« Last Edit: June 14, 2016, 09:15:56 AM by Lil Brutto » Logged

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« Reply #54 on: June 14, 2016, 05:09:36 PM »

Or was it revisionism?
That gets my vote. I'd favor your theory if GBU were an isolated case, but there are several "restorations" going around now where the colors do not represent what was originally projected. All the "restorers" are failing to compensate for projector bulb temperature? I don't think so.

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« Reply #55 on: June 14, 2016, 05:59:30 PM »

In the case of GBU, wasn't the piss "restoration" done on the basis of a comment by an assistant camera operator (Sarti?) that Leone wanted a yellow/brown look? If that's the case, it would seem that the shitty look is not all based merely on failure to compensate for bulbs or whatever; this was an (erroneous) DECISION to make the BRD look that way.


Anyway, according to what you are saying, whenever a restoration proudly advertises that it is made from THE ORIGINAL CAMERA NEGATIVE, that can actually be a big drawback cuz that does not necessarily look like the theatrical print (which is filmmaker-approved)? And even using a theatrical IB Technicolor print still doesn't ensure correct color if they don't properly compensate for the bulbs ...



« Last Edit: June 14, 2016, 06:01:37 PM by drinkanddestroy » Logged

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« Reply #56 on: June 14, 2016, 09:20:56 PM »

Although this is only speculation, we suspect this is because they didn't compensate for the projector bulb temperature. In the 60s they were still using a carbon arc light source, which has its characteristic color temperature, and the prints were timed accordingly. The same print projected through a projector with a modern light source (at a different color temperature) would shift the colors on the spectrum. In GBU's case this led to a misinterpretation of what they were seeing (a greenish-yellow image) as the originally intended look. Or was it revisionism?

Are you sure that a modern bulb would bead to a greenish-yellow projected image as opposed to a different color? If such a color shift is a well-known phenomenon, then it would support your hypothesis. However, it would concomitantly give rise to the question as to why they weren't aware of such a well-known thing.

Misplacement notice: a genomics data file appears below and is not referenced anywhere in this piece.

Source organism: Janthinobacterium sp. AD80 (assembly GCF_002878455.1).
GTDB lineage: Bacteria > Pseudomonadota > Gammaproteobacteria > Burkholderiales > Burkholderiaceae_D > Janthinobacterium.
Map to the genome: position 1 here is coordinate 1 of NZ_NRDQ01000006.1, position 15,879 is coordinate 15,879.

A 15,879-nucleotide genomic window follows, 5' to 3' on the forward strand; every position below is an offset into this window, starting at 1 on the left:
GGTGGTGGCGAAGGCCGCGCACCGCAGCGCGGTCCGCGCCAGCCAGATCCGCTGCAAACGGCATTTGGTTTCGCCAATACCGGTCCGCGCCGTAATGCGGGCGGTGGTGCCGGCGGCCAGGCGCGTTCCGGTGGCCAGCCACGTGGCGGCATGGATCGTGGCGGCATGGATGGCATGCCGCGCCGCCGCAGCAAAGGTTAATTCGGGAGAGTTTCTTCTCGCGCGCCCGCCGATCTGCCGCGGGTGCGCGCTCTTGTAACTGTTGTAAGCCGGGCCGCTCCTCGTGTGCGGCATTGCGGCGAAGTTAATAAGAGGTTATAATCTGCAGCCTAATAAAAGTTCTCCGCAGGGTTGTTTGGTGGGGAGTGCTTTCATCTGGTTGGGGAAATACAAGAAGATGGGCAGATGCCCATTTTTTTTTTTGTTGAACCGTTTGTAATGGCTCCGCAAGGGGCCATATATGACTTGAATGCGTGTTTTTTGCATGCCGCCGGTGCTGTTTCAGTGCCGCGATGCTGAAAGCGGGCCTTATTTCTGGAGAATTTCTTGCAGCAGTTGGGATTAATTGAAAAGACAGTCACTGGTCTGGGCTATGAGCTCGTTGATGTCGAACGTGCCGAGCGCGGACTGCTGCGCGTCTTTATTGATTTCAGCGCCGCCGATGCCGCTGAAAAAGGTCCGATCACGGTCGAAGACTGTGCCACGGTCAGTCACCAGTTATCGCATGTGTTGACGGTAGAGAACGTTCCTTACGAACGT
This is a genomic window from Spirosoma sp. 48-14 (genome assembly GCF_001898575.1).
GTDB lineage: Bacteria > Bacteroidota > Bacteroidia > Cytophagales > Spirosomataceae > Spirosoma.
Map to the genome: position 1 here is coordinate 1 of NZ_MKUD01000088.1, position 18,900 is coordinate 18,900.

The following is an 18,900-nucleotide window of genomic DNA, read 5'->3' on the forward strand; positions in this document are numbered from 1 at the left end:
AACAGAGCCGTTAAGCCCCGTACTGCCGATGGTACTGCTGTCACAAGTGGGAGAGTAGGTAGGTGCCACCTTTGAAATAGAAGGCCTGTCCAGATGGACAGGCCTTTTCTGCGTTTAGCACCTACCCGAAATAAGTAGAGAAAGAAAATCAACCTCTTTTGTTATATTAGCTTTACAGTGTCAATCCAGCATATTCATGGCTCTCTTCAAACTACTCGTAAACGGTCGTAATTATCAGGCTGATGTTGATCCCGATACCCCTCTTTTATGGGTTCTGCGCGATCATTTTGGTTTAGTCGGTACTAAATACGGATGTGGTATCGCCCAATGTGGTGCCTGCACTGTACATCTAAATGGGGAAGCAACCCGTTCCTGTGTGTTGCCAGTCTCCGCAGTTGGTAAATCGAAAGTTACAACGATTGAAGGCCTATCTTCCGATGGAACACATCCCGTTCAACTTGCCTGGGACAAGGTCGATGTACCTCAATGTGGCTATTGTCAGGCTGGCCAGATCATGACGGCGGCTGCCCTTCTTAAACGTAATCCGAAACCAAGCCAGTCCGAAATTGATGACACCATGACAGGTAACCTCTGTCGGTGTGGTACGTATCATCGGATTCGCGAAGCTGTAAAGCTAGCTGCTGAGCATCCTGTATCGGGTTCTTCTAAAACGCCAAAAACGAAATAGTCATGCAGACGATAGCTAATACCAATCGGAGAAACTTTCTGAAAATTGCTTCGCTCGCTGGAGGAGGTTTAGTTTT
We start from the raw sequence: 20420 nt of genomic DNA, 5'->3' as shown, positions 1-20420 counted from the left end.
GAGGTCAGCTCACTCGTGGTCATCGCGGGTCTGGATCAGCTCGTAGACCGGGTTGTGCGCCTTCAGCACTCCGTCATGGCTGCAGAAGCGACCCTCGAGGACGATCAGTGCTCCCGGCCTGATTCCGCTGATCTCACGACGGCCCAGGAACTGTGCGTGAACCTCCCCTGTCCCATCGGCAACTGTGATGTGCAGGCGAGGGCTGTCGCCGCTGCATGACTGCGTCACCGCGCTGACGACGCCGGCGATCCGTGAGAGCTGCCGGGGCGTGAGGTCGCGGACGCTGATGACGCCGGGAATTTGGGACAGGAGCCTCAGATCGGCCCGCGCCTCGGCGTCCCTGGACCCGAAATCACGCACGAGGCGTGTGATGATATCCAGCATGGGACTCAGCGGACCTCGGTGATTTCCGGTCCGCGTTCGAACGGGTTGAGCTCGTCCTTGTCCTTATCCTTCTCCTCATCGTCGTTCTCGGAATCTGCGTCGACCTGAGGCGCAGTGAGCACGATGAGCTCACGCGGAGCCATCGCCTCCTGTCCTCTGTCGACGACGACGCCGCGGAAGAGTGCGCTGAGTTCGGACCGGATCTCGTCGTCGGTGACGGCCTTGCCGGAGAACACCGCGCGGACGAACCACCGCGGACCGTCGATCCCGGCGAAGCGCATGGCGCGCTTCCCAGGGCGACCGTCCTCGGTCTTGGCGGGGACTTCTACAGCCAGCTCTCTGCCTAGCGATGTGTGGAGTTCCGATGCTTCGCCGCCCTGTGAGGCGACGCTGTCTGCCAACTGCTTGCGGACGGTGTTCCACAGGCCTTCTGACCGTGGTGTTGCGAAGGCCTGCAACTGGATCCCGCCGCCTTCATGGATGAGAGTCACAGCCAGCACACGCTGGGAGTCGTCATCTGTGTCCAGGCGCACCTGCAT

That gets my vote. I'd favor your theory if GBU were an isolated case, but there are several "restorations" going around now where the colors do not represent what was originally projected. All the "restorers" are failing to compensate for projector bulb temperature? I don't think so.

You mean the now ubiquitous "teal and orange", although in this case being more of a "green and yellow" to keep a sort of old fashioned sepia tinge?

« Last Edit: June 14, 2016, 09:28:55 PM by Novecento » Logged
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« Reply #57 on: June 14, 2016, 09:53:05 PM »

You've all brought up valid points. Again, failing to correct for the projector light source is only one of probably several factors that contributed to the image of the 4K BD. When the print was scanned with a "pure white" xenon light source the scanned image was consistently more on the greenish yellow side and that had to be corrected afterwards. I'm not suggesting that the light source is the only factor. In fact, there is evidence of revisionism. Have a look at the screencaps found on L'immagine ritrovata's website:

http://distribuzione.ilcinemaritrovato.it/il-buono-il-brutto-il-cattivo

These images are clearly different than what we see on the BD. Perhaps this is what Giancarlo Santi approved and afterwards the image was further altered digitally? By boosting the contrast and saturation of the screencap of LVC in Photoshop I was able to get an image that looks more like that on the BD. Even the sky turned a bit more teal by only adjusting contrast and saturation.

« Last Edit: June 14, 2016, 09:57:11 PM by Lil Brutto » Logged

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« Reply #58 on: June 14, 2016, 09:58:15 PM »

The 3rd image, which has less contrast and saturation as compared to the 4K BD image, was sourced from L'immagine ritrovata's website. In the 2nd image, besides the green sky, even LVC's hat is greenish black.


« Last Edit: June 15, 2016, 12:04:04 AM by Lil Brutto » Logged

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« Reply #59 on: June 14, 2016, 10:32:41 PM »

so if I understand correctly, you're saying that your IB tech print, though it has lots of dirt and damage, would have the correct colors as Leone wanted them, assuming you were projecting it with the proper bulb etc.?